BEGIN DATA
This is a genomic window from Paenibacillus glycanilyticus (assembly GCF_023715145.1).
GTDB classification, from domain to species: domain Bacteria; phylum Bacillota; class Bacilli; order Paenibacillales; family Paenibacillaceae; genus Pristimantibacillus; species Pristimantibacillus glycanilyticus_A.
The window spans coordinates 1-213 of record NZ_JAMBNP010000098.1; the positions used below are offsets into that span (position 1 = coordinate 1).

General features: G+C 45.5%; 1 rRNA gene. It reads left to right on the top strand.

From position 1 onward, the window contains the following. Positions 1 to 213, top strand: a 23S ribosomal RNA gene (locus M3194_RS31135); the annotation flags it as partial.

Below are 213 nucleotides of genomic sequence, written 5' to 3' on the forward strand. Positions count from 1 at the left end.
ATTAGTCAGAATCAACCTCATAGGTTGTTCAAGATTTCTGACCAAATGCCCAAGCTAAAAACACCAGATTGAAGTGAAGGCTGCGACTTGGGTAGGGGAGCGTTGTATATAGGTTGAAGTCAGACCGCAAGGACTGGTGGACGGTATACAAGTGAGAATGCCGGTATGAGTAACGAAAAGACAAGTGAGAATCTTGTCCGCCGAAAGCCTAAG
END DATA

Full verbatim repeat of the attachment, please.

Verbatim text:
This is a genomic window from Paenibacillus glycanilyticus (assembly GCF_023715145.1).
GTDB classification, from domain to species: domain Bacteria; phylum Bacillota; class Bacilli; order Paenibacillales; family Paenibacillaceae; genus Pristimantibacillus; species Pristimantibacillus glycanilyticus_A.
The window spans coordinates 1-213 of record NZ_JAMBNP010000098.1; the positions used below are offsets into that span (position 1 = coordinate 1).

General features: G+C 45.5%; 1 rRNA gene. It reads left to right on the top strand.

From position 1 onward, the window contains the following. Positions 1 to 213, top strand: a 23S ribosomal RNA gene (locus M3194_RS31135); the annotation flags it as partial.

Below are 213 nucleotides of genomic sequence, written 5' to 3' on the forward strand. Positions count from 1 at the left end.
ATTAGTCAGAATCAACCTCATAGGTTGTTCAAGATTTCTGACCAAATGCCCAAGCTAAAAACACCAGATTGAAGTGAAGGCTGCGACTTGGGTAGGGGAGCGTTGTATATAGGTTGAAGTCAGACCGCAAGGACTGGTGGACGGTATACAAGTGAGAATGCCGGTATGAGTAACGAAAAGACAAGTGAGAATCTTGTCCGCCGAAAGCCTAAG